Hey Dr Evan here!

Today we’re going to talk about Ticks. Those most terrifying of parasites everybody is seen on the news or has a friend with a horrible story

So what are ticks?
Ticks are insects, look a bit like a small spider with 8 legs, are generally brown/tan in colour and range from 1mm to 1cm in size.  There are about 70 different species of ticks in Australia and they are especially common along the east coast. Some have a flat body and a long mouth, while some look wrinkly and leathery.

Tick borne diseases

Most species of ticks in Australia are relatively harmless, however many people are allergic to tick bites.

 It is also possible for ticks to pass on several diseases to humans (especially children) such as Lyme disease, Tick typhus, Q-fever, Babesiosis, Flinders Island spotted fever or Rickettsia.

Despite these threats, our knowledge of Australian ticks and tick-borne diseases is actually in its infancy.

Paralysis tick

Even though there are many species, Australia has (as it always does) one particular species of tick that is 100 times worse than any of the others.
The paralysis tick, Ixodes holocyclus, is a species of tick that lives on the East Coast of Australia, from the tip of North Qld all the way down around to Geelong. Side note – These paralysis tick maps you find on Google are actually very old, very outdated and in no way correct. Now, thanks to climate change and urban spread, paralysis ticks have even been found affecting dogs ,cats and kids in Tasmania.  As the name states, this species of tick secretes a toxin in its saliva that causes muscle paralysis in mammals which can lead to respiratory arrest and eventually, death.

They grow from an egg to a larva (about 1mm long and brown) and then to a nymph (about 2mm long and pale brown). They also don’t fly or jump but crawl up grass or twigs then drop onto passing animals or humans, attaching themselves to the soft skin to feed on blood to grow. Once they have attached, they inject a chemical to stop the blood clotting so they can feed for days.

 

What are the signs of Paralysis Tick envenomation?

First of all, if you think your pet has been bitten by a paralysis tick you should take it to the vet immediately. The venom’s effect starts at the base of the spine and works its way up, so the back legs and tail are generally affected first and it progresses to the front legs. Your pet may also show signs of incoordination (“looking drunk”), reluctance to do normal exercise, inappetence, vomiting or regurgitation, excessive drooling and dilated pupils. This can rapidly progress to complete paralysis, the inability to breath and eventually death. Clinical signs of disease are usually seen around three days after attachment but can show up just hours after being bitten. Especially if your pup or kitty is small.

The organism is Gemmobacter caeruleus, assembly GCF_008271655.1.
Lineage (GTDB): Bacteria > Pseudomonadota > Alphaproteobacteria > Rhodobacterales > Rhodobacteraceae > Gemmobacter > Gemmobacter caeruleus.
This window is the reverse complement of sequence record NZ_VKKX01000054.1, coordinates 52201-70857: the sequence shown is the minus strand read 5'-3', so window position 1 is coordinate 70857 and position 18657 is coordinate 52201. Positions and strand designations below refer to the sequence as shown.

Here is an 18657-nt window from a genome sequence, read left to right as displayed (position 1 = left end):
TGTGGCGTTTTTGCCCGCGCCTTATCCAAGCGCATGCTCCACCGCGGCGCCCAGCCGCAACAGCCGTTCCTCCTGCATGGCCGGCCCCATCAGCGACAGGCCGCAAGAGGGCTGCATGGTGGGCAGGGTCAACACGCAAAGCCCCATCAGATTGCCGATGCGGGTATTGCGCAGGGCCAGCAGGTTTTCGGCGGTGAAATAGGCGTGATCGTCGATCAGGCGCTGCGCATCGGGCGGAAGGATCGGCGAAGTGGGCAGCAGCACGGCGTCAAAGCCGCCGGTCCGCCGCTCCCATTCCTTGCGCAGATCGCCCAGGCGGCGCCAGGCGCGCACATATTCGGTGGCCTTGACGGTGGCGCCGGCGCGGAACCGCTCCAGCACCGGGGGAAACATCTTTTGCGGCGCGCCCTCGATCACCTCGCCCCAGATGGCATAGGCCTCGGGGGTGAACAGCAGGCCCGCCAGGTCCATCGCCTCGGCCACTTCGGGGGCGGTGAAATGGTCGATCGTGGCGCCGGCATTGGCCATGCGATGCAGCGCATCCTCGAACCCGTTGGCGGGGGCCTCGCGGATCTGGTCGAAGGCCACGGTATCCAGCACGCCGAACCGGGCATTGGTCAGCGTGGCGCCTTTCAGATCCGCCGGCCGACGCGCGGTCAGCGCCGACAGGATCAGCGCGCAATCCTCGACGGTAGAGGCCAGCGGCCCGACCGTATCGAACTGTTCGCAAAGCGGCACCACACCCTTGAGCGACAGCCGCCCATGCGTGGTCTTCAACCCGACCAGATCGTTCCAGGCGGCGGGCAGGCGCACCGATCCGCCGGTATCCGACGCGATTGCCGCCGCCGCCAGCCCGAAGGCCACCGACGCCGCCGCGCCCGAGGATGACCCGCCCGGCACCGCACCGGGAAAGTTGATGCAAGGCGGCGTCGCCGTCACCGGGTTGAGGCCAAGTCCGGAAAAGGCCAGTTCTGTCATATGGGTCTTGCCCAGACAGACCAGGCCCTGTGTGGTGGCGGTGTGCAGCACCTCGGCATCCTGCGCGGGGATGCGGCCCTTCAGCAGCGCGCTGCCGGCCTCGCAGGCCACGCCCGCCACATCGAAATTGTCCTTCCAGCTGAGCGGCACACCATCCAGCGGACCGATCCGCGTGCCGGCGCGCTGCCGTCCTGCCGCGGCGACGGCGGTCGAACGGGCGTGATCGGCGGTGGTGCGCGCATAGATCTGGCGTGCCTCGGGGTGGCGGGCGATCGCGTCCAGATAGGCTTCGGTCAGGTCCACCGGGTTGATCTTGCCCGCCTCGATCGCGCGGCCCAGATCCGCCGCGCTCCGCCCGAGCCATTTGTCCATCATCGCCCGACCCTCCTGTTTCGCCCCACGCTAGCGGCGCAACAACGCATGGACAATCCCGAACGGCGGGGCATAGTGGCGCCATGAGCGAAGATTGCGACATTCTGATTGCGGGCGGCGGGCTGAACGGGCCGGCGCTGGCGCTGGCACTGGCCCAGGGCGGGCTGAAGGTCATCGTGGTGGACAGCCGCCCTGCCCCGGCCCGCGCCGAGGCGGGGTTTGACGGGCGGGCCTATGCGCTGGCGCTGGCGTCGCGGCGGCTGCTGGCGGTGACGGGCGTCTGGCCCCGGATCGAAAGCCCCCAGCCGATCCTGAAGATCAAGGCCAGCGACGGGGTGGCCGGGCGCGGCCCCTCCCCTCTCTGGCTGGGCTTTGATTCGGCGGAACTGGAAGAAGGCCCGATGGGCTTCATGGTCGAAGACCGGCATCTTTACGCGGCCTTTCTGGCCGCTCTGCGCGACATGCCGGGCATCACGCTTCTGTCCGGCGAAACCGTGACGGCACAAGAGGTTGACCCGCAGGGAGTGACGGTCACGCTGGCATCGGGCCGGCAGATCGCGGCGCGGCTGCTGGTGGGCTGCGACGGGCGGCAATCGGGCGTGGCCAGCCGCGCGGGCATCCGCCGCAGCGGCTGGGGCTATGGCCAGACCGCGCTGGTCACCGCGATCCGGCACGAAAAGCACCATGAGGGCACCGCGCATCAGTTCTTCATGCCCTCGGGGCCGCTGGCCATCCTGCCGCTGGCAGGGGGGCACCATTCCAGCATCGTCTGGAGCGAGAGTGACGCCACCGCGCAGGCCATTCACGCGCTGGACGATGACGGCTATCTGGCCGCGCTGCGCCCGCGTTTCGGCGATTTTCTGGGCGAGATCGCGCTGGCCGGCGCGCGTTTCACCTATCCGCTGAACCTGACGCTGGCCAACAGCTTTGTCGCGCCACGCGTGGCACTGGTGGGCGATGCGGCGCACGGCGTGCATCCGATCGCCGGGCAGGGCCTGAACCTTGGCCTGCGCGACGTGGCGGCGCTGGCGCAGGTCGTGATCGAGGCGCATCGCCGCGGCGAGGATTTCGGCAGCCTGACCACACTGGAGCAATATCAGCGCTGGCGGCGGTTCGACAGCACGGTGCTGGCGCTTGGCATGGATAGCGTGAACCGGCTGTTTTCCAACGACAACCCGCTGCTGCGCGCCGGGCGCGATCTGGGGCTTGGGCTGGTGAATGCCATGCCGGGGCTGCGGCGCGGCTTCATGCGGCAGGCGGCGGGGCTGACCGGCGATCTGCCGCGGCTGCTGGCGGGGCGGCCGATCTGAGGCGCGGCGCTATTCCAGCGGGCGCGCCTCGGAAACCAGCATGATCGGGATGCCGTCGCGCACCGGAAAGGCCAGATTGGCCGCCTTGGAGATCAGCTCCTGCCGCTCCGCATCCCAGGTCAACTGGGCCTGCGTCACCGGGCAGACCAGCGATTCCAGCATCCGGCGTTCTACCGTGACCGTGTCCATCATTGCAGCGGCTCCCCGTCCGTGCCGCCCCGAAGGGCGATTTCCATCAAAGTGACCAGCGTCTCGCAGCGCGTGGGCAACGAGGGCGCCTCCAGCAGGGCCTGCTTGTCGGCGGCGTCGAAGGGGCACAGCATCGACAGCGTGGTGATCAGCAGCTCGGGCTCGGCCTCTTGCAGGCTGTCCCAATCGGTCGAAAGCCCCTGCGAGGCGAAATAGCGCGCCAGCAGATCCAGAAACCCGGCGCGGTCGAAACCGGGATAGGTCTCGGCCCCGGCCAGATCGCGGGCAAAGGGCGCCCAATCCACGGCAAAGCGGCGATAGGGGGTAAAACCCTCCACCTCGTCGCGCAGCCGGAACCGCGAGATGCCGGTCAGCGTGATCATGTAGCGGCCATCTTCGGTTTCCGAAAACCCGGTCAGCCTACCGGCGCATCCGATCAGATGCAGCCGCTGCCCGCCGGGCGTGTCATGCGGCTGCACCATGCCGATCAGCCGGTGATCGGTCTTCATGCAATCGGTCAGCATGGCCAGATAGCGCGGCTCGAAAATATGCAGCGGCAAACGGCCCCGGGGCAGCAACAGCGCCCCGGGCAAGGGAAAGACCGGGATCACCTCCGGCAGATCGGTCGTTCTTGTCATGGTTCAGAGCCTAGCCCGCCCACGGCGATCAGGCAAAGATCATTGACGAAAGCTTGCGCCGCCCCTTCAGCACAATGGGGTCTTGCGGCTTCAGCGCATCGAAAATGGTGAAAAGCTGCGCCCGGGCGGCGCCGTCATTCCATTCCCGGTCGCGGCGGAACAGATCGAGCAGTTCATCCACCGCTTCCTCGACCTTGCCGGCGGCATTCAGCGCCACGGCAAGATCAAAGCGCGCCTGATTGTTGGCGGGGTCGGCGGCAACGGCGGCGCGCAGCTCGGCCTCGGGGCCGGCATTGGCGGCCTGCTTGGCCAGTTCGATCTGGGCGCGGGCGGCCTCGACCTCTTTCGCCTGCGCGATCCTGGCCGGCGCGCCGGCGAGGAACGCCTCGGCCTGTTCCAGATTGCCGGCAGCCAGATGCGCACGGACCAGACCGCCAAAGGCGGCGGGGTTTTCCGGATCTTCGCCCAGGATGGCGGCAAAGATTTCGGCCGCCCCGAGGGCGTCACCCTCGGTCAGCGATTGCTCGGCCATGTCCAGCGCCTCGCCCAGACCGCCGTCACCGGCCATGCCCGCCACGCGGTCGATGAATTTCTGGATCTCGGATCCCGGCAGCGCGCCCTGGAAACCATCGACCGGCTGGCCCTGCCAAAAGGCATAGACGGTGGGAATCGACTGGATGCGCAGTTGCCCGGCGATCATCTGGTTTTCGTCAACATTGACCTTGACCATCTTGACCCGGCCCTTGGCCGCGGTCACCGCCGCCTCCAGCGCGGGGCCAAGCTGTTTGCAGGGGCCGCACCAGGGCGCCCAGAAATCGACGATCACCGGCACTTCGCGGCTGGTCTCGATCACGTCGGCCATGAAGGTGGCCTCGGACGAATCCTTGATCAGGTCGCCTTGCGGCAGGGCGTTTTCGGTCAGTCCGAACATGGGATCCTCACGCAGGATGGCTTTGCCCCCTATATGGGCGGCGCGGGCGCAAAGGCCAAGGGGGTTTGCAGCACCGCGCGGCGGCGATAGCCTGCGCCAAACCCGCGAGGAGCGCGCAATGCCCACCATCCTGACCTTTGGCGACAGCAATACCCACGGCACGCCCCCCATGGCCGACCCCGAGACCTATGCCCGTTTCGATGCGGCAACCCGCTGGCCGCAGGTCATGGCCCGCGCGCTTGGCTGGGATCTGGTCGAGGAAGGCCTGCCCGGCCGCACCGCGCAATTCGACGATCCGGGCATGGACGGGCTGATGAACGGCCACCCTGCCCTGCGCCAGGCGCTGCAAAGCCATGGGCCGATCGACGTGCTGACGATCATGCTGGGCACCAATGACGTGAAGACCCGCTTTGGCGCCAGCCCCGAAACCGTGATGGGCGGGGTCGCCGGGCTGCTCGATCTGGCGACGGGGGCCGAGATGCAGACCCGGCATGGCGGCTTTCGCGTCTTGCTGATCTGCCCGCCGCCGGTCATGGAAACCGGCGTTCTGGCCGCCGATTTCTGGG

One of the first things an owner will notice is a change to their pet’s vocalisation (meow or bark), especially in dogs. The tick’s venom generally affects the vocal chords which can make the pet “sound funny” (kinda like when your voice broke as you were growing up). Another tell-tale sign (no pun intended) is a limp or lax tail.  If you notice any of these signs in your pet, it’s best to get them to a vet immediately to have a thorough check and to maybe administer antiserum.

What can I do to reduce risk?

Two things that I think are really important to talk about. One, not everybody lives in a paralysis tick zone and has to have tick protection and even those on preventatives should still check their dog or cat for ticks daily, especially if they are outside pets. Don’t worry though, a tick check is very simple, only takes about 1 minute and you don’t need any special devices to find them. It’s basically a glorified pat so your pet will generally be happy to oblige.

When your pet has returned from a walk or simply been outside, is the best time to check them over. It’s best to start at one end and work your way down so you don’t miss anything.   Simply running your hands all over your pet (the glorified pat) and feeling for any small lumps or bumps is the easiest way to start. Ticks tend to be found around the head, neck, ears, underarms, groin and feet. These places are generally a little damper and warmer so ticks love them. Make sure you check inside the ears as well as between the toes. Daily grooming with a good brush can also help to remove any ticks from your pet’s fur as well.

By following these simple steps you can have your dog or cat live happier, healthier lives. All day, every day!

One way for you to protect your pet is to make sure they are treated all year round. FleaMail will help you to keep up to date on your pets treatments each month with zero hassle. Get FleaMail today! Click the link below for more!

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